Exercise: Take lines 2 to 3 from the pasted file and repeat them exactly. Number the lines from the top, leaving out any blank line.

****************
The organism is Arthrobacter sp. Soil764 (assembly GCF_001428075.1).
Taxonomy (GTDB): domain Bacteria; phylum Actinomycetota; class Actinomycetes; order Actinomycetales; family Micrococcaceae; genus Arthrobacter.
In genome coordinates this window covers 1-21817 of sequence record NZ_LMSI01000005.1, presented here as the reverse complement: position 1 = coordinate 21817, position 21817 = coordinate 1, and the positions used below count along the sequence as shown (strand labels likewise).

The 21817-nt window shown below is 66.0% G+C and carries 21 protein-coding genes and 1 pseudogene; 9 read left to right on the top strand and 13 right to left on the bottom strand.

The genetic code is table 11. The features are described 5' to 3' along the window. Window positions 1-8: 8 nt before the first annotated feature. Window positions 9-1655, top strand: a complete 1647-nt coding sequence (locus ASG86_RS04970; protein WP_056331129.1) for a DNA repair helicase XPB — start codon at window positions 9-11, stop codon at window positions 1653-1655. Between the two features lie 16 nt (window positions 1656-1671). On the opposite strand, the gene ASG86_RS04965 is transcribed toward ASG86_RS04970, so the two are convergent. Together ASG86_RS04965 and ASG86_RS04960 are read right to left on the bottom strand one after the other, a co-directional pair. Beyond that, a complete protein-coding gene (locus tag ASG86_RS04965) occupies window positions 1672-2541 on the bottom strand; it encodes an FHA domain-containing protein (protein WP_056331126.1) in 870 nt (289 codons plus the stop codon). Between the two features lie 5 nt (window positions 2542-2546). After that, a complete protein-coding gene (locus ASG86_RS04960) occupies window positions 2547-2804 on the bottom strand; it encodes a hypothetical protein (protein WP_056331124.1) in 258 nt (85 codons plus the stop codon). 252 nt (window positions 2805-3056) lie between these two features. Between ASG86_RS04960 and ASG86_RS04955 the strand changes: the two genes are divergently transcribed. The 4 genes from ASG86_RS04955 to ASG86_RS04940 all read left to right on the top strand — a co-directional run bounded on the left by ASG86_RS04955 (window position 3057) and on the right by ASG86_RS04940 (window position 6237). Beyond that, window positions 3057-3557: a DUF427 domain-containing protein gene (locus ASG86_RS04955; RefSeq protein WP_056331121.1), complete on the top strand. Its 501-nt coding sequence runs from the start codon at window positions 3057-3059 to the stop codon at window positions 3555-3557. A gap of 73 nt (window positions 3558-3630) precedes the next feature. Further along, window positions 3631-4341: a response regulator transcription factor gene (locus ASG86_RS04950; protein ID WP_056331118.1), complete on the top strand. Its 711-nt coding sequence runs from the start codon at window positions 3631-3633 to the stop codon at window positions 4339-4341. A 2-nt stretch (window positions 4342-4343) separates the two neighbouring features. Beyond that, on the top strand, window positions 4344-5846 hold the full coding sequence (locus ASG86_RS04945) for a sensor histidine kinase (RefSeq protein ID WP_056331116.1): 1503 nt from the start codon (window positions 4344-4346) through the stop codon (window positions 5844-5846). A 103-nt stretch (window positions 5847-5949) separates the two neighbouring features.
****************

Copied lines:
Taxonomy (GTDB): domain Bacteria; phylum Actinomycetota; class Actinomycetes; order Actinomycetales; family Micrococcaceae; genus Arthrobacter.
In genome coordinates this window covers 1-21817 of sequence record NZ_LMSI01000005.1, presented here as the reverse complement: position 1 = coordinate 21817, position 21817 = coordinate 1, and the positions used below count along the sequence as shown (strand labels likewise).